"Oh come on Sue, why are you getting that grilled chicken dish? What are you trying to eat healthy or something? Just get the burger and beer!"

We've all had that. 

We're trying to make healthy choices and our social circle gives us a hard time about it. 

Now hopefully they're just joking, but it can still weigh heavily on you. 

Don't take anything personally, keep your head down, stay positive, and focus on your journey. 

3. Don't make assumptions

Find the courage to ask questions and to express what you really want. 

Communicate with others as clearly as possible to avoid misunderstandings.

Whether it's communicating with your coach, communicating to your spouse, or communicating to your coworker, don't make assumptions. 

Spell things our clearly, ask good questions and don't assume. 

4. Always do your best. 

This is my favorite one. 

In every moment, you should always be doing the best you possibly can. 

Life is too short for half hearted efforts in anything. 

Now, an important thing to understand before I go on...

Your best is going to change moment to moment.

Your best when you're sick is not going to be as good as when you're healthy.

Your best when you're tired is not going to be as good as when you're rested.

That doesn't matter though.

In any situation, always do your best, whatever that looks like at that time. 

Jump higher.

Put 100% effort in 100% of the time.

Always do your best. 

How'd you like the four agreements?

If you liked them I would highly suggest reading the book, The Four Agreements. 

1% Better.

Dedicated to Your Success,

Doug Spurling

Baked Zucchini Fries


  • 1 lb. zucchini squash 
  • 1/4 cup all-purpose flour 
  • 1/8 tsp salt 
  • 1 cup panko bread crumbs
  • 1/4 cup parmesan cheese 
  • 1 Tbsp Italian seasoning blend 
  • 1 large egg 


Screen Shot 2018-06-19 at 3.27.49 PM.png


  1. Rinse and dry the zucchini. Cut the ends off and then cut each one into strips, approximately 1/3 inch thick.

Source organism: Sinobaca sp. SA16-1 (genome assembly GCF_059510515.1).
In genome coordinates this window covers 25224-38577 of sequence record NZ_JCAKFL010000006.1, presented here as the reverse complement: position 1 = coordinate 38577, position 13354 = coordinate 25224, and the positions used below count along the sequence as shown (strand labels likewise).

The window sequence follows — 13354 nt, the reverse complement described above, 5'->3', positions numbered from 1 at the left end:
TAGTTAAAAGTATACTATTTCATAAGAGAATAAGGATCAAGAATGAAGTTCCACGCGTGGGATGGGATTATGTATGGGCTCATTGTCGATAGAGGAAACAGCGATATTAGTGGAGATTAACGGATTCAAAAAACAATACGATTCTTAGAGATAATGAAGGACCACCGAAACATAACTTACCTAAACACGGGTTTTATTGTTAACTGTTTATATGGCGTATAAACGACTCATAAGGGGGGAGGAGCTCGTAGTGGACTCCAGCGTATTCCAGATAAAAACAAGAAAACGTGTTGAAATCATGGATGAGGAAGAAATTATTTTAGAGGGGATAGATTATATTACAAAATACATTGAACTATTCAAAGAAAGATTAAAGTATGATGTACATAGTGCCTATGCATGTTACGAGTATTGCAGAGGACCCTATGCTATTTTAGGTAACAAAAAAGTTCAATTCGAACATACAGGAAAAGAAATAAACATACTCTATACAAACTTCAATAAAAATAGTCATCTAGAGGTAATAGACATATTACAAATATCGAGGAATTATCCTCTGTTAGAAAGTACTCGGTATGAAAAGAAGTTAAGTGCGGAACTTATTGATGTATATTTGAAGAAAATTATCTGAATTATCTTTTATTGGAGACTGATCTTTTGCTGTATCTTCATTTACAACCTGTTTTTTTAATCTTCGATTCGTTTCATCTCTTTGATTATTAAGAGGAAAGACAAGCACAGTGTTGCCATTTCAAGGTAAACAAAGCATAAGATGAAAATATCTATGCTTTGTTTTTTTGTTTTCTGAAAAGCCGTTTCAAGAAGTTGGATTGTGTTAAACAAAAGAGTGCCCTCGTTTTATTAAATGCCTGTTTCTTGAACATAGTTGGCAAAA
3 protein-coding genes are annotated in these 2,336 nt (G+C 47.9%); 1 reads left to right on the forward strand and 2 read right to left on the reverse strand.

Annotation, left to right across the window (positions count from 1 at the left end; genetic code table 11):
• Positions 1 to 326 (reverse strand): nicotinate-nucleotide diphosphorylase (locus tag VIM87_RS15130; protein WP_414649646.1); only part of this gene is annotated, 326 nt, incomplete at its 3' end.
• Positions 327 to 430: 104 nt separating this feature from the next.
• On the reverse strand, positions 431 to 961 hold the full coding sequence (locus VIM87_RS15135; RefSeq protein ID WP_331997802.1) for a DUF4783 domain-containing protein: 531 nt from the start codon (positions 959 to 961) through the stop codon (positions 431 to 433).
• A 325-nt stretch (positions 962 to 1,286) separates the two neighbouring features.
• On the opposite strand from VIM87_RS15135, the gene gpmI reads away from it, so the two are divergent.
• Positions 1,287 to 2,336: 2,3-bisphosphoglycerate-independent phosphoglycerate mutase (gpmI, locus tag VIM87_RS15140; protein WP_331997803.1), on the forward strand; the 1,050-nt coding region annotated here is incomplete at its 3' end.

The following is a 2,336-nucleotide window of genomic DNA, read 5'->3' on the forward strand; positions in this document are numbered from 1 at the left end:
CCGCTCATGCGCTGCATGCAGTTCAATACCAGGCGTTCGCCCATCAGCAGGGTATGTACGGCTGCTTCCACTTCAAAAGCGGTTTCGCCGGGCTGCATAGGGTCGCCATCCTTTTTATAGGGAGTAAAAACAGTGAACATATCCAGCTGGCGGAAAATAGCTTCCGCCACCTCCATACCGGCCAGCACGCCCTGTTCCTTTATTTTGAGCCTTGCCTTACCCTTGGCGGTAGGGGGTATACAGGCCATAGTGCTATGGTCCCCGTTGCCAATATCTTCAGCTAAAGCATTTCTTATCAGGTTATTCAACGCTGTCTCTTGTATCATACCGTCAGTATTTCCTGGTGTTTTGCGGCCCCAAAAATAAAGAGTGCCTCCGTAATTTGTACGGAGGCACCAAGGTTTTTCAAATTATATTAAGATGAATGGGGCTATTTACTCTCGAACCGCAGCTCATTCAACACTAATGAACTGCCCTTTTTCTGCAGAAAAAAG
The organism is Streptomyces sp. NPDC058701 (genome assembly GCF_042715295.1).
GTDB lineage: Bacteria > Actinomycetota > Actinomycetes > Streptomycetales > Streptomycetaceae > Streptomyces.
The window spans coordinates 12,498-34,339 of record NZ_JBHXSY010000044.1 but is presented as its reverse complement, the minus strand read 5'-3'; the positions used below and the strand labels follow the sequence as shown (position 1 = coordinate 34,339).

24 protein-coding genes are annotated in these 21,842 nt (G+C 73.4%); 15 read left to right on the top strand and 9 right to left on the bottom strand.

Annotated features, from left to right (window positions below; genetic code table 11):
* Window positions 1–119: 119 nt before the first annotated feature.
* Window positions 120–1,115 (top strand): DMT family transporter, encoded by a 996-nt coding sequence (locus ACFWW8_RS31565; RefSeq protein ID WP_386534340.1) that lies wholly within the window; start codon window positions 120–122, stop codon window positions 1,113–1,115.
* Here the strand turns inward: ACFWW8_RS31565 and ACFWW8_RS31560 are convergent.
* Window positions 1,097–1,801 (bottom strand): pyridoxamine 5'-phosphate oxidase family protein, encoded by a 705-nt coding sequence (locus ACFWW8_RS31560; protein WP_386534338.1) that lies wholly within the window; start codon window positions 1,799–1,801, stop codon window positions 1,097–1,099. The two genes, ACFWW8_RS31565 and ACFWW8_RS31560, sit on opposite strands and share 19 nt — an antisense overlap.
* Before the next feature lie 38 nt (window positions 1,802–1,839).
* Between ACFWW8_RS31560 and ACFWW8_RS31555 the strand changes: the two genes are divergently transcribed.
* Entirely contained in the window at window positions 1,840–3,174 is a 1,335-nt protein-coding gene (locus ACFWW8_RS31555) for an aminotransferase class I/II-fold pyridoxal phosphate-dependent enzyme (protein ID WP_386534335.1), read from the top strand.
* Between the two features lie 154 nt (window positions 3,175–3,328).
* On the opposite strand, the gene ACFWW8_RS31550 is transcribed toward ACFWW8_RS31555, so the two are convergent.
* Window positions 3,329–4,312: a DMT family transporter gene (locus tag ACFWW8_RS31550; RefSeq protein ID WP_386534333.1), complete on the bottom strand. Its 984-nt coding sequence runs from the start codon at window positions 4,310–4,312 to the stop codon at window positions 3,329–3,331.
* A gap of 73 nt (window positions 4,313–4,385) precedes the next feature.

2. Place the zucchini strips on a large zip top bag and add the flour and salt. Shake the bag to coat the zucchini in flour. In a wide, shallow bowl combine the panko bread crumbs, parmesan cheese, and Italian seasoning. Stir to combine. In a second wide, shallow bowl, whisk a raw egg with about 1 Tbsp of water until fairly smooth.

  3. Begin to preheat your oven to 425 degrees. Cover a baking sheet with foil and then place two wire cooling racks over top. One by one, take the flour coated zucchini strips and dip them in the egg and then the seasoned bread crumb mixture. Place the breaded zucchini on the wire cooling racks. The wire racks keep the zucchini up off of the baking sheet and allows hot air to circulate underneath, which will prevent soggy bottoms. Also make sure there is a small amount of space between each strip to allow circulation.

  4. Once all of the zucchini strips are breaded, bake them for approximately 15 minutes or until they are a medium golden brown color. Cooking time will vary with the thickness of your zucchini strips, so keep a close eye.

How Much Gas Do You Burn?

In your car, silly. 

When we're driving far distances we tend to want to take the highway...


It's boring, it's less scenic, you cover more ground in a shorter period of time, but the real reason is...

Fuel efficiency.

Imagine taking the "back roads" all the way to Boston?